How old is human-induced climate change?

A new study from an international team of scientists including researchers from the Australian National University (ANU) has linked an increase in black carbon levels found in Antarctic ice to 700-year-old M?ori land burning practices in New Zealand.

The findings challenge past assumptions by demonstrating humans were responsible for environmental changes earlier, and on a much larger scale, than previously thought.

“The pattern of wildfire fallout over Antarctica points to New Zealand/Aotearoa being the source of the increase in fires dating back to the year 1300, coinciding with the arrival and settlement of the M?ori people,” Professor Nerilie Abram, from the ANU Research School of Earth Sciences, said.

The researchers were surprised to learn humans were impacting the environment on such a large scale long before the industrial era. 

Lead author Dr Joseph McConnell from the Desert Research Institute (DRI) said: “The idea that humans at this time in history caused such a significant change in atmospheric black carbon through their land clearing activities is quite surprising.

“We used to think that if you went back a few hundred years you’d be looking at a pristine, pre-industrial world, but it’s clear from this study that humans have been impacting the environment over the Southern Ocean and the Antarctica Peninsula for at least the last 700 years.”

Professor Abram was part of the research team that analysed black carbon levels found in six Antarctic ice cores. The ice from James Ross Island on the Antarctic Peninsula revealed a significant increase in black carbon that began in 1300, with levels tripling over the next 700 years and peaking during the 16th and 17th centuries. At the same time, samples taken from continental Antarctica indicate black carbon levels remained relatively stable, helping researchers to pinpoint the source of the wildfires.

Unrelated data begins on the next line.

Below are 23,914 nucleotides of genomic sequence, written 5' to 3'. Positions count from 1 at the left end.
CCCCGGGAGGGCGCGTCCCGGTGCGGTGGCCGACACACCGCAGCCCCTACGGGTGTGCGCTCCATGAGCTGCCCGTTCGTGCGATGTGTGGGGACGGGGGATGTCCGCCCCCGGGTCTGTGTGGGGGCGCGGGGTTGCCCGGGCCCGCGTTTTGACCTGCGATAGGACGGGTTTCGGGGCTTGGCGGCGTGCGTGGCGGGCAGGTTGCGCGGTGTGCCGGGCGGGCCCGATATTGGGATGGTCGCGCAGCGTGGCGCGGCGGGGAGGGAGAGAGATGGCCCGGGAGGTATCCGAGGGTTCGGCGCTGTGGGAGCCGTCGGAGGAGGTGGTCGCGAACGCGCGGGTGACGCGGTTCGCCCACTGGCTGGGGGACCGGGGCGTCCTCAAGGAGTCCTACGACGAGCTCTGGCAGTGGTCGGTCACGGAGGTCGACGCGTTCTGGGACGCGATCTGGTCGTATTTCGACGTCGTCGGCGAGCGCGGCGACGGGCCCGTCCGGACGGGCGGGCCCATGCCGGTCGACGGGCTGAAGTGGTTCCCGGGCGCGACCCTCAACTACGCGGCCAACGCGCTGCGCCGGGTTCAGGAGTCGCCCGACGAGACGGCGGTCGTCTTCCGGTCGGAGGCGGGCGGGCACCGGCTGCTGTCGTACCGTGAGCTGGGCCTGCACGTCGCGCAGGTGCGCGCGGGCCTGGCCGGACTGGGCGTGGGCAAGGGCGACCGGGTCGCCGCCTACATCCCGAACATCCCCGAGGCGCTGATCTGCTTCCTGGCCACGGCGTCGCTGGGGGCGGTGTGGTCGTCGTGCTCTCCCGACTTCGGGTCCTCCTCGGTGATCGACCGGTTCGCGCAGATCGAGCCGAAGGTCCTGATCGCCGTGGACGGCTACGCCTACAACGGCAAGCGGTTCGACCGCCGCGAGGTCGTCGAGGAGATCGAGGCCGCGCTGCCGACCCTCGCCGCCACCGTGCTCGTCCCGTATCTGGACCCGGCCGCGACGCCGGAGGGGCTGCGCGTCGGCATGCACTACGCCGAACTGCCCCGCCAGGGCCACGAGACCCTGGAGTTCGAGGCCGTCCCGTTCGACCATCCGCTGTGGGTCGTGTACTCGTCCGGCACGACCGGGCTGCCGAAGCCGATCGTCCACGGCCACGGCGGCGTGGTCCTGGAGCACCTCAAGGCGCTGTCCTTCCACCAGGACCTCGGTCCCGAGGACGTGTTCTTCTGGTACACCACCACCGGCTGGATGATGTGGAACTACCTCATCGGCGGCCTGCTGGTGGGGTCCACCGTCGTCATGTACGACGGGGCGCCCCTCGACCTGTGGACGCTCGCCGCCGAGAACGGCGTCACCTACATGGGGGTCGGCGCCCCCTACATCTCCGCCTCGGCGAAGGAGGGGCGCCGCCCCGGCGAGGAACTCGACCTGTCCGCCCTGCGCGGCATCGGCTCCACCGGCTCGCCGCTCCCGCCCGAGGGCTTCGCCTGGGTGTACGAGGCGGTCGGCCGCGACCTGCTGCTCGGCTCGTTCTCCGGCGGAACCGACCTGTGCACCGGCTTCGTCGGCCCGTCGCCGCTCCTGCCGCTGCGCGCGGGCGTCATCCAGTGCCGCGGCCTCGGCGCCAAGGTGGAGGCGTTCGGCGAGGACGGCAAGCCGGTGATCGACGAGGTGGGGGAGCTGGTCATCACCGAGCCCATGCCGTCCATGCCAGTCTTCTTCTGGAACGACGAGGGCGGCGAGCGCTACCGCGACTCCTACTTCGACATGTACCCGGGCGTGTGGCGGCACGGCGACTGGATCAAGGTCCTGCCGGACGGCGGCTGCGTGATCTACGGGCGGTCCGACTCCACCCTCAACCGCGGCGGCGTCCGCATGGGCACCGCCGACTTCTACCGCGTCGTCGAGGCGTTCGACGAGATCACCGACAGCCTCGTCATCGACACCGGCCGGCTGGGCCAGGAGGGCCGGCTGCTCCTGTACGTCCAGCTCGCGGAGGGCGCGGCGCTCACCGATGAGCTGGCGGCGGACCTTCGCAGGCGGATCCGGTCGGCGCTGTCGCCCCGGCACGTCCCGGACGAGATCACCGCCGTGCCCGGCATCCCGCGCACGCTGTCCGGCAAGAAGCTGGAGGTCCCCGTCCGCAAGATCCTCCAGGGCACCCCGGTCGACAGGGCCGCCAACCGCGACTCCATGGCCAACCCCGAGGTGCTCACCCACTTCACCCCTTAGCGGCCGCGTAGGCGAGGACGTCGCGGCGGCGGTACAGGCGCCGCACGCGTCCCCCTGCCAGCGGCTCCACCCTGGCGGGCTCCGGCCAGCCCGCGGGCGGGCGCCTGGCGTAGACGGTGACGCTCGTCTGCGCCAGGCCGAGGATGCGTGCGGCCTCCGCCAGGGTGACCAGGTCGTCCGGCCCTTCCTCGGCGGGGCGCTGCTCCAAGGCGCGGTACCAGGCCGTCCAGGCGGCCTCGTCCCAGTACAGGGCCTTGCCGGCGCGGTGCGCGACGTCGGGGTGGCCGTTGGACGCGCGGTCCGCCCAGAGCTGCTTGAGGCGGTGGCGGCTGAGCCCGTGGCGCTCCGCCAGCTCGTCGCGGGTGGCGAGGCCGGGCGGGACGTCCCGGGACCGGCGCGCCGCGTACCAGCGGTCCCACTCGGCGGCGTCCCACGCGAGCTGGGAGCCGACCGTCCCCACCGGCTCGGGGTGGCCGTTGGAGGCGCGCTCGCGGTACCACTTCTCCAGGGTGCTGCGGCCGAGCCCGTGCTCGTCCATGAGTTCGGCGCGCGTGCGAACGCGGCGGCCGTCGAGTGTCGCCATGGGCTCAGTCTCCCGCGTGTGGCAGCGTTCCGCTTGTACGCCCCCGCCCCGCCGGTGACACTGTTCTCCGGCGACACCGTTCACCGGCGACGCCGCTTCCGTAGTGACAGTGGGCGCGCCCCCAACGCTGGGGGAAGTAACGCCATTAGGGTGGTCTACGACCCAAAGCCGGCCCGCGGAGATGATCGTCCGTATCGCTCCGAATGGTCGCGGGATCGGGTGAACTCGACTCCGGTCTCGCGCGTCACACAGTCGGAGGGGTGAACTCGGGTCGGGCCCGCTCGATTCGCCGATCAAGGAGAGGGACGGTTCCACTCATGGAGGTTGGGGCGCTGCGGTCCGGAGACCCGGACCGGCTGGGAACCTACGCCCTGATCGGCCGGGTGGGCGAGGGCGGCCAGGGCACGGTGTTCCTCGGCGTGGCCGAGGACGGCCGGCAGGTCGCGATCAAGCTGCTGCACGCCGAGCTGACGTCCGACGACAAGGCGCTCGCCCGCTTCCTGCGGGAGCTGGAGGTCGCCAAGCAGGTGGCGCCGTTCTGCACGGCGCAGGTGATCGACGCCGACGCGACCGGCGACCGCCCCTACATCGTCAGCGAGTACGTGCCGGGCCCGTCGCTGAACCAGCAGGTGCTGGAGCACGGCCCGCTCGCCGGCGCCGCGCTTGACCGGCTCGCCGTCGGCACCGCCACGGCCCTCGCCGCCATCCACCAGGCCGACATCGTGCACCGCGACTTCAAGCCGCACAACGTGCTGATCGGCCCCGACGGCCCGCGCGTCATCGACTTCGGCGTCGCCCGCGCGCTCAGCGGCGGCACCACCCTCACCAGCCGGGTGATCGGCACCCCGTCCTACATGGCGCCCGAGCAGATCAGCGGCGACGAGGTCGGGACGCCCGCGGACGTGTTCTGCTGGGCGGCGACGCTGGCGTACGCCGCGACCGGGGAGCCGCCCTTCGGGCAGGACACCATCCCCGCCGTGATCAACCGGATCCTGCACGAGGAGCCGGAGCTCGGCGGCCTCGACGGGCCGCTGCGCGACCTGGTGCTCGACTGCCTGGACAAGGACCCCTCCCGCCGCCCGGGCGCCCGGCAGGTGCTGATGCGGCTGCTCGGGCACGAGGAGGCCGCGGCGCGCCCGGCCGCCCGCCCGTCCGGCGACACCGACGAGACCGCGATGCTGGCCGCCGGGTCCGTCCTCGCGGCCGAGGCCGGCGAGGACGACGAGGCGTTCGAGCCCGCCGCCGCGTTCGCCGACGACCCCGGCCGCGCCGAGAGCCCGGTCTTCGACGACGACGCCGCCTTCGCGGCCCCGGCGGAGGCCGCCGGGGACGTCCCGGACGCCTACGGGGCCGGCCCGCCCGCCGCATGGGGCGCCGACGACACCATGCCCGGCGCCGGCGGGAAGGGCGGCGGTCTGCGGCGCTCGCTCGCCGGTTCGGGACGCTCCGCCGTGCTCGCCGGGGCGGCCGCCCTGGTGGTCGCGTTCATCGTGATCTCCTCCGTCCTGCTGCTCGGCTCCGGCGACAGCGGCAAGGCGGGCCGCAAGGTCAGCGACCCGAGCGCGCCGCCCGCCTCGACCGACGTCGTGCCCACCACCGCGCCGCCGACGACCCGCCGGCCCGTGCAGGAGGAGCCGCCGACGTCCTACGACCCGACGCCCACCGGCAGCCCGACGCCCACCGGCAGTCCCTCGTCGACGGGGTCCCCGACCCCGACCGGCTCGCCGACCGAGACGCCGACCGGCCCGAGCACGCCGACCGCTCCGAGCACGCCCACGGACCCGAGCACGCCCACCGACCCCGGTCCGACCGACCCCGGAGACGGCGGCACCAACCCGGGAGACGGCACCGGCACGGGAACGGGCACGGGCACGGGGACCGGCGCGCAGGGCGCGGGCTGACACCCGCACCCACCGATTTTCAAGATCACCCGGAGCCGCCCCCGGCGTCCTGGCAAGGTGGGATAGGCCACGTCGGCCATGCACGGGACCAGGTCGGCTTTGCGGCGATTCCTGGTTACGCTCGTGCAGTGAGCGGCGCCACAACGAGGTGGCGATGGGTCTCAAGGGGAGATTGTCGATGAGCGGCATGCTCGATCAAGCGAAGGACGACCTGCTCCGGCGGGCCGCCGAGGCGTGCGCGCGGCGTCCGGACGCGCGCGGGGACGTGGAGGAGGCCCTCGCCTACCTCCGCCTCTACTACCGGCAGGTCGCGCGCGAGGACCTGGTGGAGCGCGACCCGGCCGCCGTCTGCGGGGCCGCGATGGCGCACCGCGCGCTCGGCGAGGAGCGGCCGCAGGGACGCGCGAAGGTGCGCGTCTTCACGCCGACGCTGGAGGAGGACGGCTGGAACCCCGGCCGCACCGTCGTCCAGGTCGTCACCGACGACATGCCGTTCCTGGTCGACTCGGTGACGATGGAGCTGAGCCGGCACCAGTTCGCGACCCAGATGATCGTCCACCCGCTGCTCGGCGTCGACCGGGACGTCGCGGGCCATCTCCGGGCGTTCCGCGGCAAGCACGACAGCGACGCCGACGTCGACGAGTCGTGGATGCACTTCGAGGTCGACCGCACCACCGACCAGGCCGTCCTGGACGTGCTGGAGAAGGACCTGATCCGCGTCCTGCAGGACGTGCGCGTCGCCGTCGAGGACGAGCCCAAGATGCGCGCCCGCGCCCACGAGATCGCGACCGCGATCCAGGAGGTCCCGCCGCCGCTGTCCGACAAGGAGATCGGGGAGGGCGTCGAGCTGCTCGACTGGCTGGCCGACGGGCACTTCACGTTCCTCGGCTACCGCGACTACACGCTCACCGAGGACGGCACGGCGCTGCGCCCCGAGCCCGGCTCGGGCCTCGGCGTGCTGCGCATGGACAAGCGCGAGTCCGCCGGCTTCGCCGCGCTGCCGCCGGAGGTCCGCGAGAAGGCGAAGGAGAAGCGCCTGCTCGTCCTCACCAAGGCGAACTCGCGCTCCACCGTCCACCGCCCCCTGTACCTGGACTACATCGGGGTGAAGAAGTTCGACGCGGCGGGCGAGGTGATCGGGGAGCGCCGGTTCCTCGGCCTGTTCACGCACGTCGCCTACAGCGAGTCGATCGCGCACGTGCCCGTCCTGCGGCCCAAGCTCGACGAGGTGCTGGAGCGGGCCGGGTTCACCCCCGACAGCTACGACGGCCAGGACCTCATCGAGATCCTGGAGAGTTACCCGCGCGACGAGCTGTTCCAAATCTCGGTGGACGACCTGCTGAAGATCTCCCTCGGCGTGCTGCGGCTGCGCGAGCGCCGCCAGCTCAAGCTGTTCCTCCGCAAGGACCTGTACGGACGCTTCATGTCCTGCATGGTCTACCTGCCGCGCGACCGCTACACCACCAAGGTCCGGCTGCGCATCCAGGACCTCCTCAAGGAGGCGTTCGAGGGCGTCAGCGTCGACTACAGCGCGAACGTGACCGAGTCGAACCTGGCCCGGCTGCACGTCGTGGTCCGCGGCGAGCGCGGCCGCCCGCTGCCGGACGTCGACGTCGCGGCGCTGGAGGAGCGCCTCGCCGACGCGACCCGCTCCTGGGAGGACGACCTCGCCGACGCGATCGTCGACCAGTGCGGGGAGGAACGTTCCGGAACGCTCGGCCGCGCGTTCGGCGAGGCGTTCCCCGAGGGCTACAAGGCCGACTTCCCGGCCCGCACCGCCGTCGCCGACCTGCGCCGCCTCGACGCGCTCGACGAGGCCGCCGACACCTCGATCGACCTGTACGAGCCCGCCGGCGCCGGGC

The researchers determined New Zealand was the most likely origin of the increased black carbon emissions after demonstrating charcoal records – which showed a major increase in fire activity in 1300 – coincided with the estimated arrival, colonisation and subsequent burning of much of New Zealand’s forested areas by the M?ori people.

This is despite New Zealand’s relatively small land size and how far the smoke would have travelled to reach the ice core site on James Ross Island, more than 7000 kilometres away.

“Compared to natural burning in places like the Amazon, or southern Africa, or Australia, you wouldn’t expect M?ori burning in New Zealand to have a big impact, but it does over the Southern Ocean and the Antarctic Peninsula,” Dr Nathan Chellman, from the DRI, said.

Professor Abram said: “Our findings show that wildfires in the southern hemisphere have long been influenced by both the climate and human activities, but we do also expect wildfires to become more frequent and more intense in the future due to human-caused climate change.”

Are you surprised by these findings?


this article  seems to be conflating climate change with environmental change. Like most human activities over the past 2000 years maori burning is an insignificant influence on climate change in NZ let alone the globe. Anthropogenic climate change really  ramped up after the industrial revolution and accelerated since the 1950s.

The energy debate: Renewable energy cannot replace fossil ...

Palaeolithic records reveal that there has always been climate change due to the Milankovich cycles.

On asking a colleague to what extent climate change is influenced by human activity, he said that the question was still open ... and added 'follow the money trail'.